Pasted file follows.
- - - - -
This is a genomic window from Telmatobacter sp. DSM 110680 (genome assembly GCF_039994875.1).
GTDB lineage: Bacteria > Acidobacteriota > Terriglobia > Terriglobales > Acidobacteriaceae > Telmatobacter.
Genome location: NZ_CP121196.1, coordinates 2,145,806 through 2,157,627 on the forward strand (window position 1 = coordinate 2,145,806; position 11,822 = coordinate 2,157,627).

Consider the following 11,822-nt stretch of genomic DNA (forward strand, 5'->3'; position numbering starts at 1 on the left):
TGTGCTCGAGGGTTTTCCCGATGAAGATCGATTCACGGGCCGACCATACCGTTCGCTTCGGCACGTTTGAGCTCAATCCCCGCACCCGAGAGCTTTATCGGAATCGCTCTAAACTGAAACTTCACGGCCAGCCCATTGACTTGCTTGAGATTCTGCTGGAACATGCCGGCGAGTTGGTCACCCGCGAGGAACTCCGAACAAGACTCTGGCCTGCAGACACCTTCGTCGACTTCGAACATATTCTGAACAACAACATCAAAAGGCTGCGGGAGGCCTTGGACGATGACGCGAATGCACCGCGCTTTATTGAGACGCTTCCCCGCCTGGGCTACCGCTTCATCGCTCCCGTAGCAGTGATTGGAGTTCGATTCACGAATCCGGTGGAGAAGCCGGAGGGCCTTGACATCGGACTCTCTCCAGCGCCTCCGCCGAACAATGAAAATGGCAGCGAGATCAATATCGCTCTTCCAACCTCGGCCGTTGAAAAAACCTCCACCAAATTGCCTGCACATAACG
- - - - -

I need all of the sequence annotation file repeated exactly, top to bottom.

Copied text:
This is a genomic window from Telmatobacter sp. DSM 110680 (genome assembly GCF_039994875.1).
GTDB lineage: Bacteria > Acidobacteriota > Terriglobia > Terriglobales > Acidobacteriaceae > Telmatobacter.
Genome location: NZ_CP121196.1, coordinates 2,145,806 through 2,157,627 on the forward strand (window position 1 = coordinate 2,145,806; position 11,822 = coordinate 2,157,627).

Consider the following 11,822-nt stretch of genomic DNA (forward strand, 5'->3'; position numbering starts at 1 on the left):
TGTGCTCGAGGGTTTTCCCGATGAAGATCGATTCACGGGCCGACCATACCGTTCGCTTCGGCACGTTTGAGCTCAATCCCCGCACCCGAGAGCTTTATCGGAATCGCTCTAAACTGAAACTTCACGGCCAGCCCATTGACTTGCTTGAGATTCTGCTGGAACATGCCGGCGAGTTGGTCACCCGCGAGGAACTCCGAACAAGACTCTGGCCTGCAGACACCTTCGTCGACTTCGAACATATTCTGAACAACAACATCAAAAGGCTGCGGGAGGCCTTGGACGATGACGCGAATGCACCGCGCTTTATTGAGACGCTTCCCCGCCTGGGCTACCGCTTCATCGCTCCCGTAGCAGTGATTGGAGTTCGATTCACGAATCCGGTGGAGAAGCCGGAGGGCCTTGACATCGGACTCTCTCCAGCGCCTCCGCCGAACAATGAAAATGGCAGCGAGATCAATATCGCTCTTCCAACCTCGGCCGTTGAAAAAACCTCCACCAAATTGCCTGCACATAACG